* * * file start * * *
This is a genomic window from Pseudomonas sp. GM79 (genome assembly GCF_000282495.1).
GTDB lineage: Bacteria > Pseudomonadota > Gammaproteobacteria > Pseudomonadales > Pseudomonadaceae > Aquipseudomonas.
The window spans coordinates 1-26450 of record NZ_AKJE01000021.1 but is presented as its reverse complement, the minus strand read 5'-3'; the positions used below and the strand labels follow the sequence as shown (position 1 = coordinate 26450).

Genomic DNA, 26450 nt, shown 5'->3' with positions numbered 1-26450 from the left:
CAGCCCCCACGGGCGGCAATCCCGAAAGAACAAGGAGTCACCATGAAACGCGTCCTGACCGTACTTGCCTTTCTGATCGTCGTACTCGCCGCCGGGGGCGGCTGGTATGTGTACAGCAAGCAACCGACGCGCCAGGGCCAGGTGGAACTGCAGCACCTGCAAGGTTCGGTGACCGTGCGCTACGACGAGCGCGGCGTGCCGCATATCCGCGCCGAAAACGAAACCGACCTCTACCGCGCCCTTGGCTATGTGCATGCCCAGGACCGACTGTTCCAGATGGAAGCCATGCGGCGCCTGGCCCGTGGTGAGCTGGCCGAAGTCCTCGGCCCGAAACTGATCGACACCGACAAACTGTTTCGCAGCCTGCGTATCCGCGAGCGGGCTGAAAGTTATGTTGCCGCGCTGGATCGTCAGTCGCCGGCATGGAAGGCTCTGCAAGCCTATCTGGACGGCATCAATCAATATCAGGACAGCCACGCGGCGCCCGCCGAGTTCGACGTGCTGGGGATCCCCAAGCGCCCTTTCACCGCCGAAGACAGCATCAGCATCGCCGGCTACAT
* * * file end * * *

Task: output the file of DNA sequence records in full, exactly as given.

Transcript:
This is a genomic window from Pseudomonas sp. GM79 (genome assembly GCF_000282495.1).
GTDB lineage: Bacteria > Pseudomonadota > Gammaproteobacteria > Pseudomonadales > Pseudomonadaceae > Aquipseudomonas.
The window spans coordinates 1-26450 of record NZ_AKJE01000021.1 but is presented as its reverse complement, the minus strand read 5'-3'; the positions used below and the strand labels follow the sequence as shown (position 1 = coordinate 26450).

Genomic DNA, 26450 nt, shown 5'->3' with positions numbered 1-26450 from the left:
CAGCCCCCACGGGCGGCAATCCCGAAAGAACAAGGAGTCACCATGAAACGCGTCCTGACCGTACTTGCCTTTCTGATCGTCGTACTCGCCGCCGGGGGCGGCTGGTATGTGTACAGCAAGCAACCGACGCGCCAGGGCCAGGTGGAACTGCAGCACCTGCAAGGTTCGGTGACCGTGCGCTACGACGAGCGCGGCGTGCCGCATATCCGCGCCGAAAACGAAACCGACCTCTACCGCGCCCTTGGCTATGTGCATGCCCAGGACCGACTGTTCCAGATGGAAGCCATGCGGCGCCTGGCCCGTGGTGAGCTGGCCGAAGTCCTCGGCCCGAAACTGATCGACACCGACAAACTGTTTCGCAGCCTGCGTATCCGCGAGCGGGCTGAAAGTTATGTTGCCGCGCTGGATCGTCAGTCGCCGGCATGGAAGGCTCTGCAAGCCTATCTGGACGGCATCAATCAATATCAGGACAGCCACGCGGCGCCCGCCGAGTTCGACGTGCTGGGGATCCCCAAGCGCCCTTTCACCGCCGAAGACAGCATCAGCATCGCCGGCTACAT